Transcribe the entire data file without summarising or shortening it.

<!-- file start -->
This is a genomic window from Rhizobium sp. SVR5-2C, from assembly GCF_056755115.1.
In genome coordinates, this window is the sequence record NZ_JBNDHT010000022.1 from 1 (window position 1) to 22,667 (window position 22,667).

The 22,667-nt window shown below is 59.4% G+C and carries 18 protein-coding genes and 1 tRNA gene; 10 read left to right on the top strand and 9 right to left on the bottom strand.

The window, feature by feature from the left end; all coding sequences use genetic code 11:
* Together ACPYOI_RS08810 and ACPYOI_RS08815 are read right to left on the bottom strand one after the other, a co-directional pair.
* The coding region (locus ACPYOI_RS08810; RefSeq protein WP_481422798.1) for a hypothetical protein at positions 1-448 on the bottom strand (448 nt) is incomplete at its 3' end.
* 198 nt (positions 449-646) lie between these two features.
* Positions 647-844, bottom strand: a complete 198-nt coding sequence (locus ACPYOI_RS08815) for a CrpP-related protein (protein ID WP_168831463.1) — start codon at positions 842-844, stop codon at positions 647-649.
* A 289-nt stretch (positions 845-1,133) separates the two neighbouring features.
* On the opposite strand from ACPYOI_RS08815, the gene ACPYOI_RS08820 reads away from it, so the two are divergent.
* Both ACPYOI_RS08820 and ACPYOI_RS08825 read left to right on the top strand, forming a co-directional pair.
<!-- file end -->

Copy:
This is a genomic window from Rhizobium sp. SVR5-2C, from assembly GCF_056755115.1.
In genome coordinates, this window is the sequence record NZ_JBNDHT010000022.1 from 1 (window position 1) to 22,667 (window position 22,667).

The 22,667-nt window shown below is 59.4% G+C and carries 18 protein-coding genes and 1 tRNA gene; 10 read left to right on the top strand and 9 right to left on the bottom strand.

The window, feature by feature from the left end; all coding sequences use genetic code 11:
* Together ACPYOI_RS08810 and ACPYOI_RS08815 are read right to left on the bottom strand one after the other, a co-directional pair.
* The coding region (locus ACPYOI_RS08810; RefSeq protein WP_481422798.1) for a hypothetical protein at positions 1-448 on the bottom strand (448 nt) is incomplete at its 3' end.
* 198 nt (positions 449-646) lie between these two features.
* Positions 647-844, bottom strand: a complete 198-nt coding sequence (locus ACPYOI_RS08815) for a CrpP-related protein (protein ID WP_168831463.1) — start codon at positions 842-844, stop codon at positions 647-649.
* A 289-nt stretch (positions 845-1,133) separates the two neighbouring features.
* On the opposite strand from ACPYOI_RS08815, the gene ACPYOI_RS08820 reads away from it, so the two are divergent.
* Both ACPYOI_RS08820 and ACPYOI_RS08825 read left to right on the top strand, forming a co-directional pair.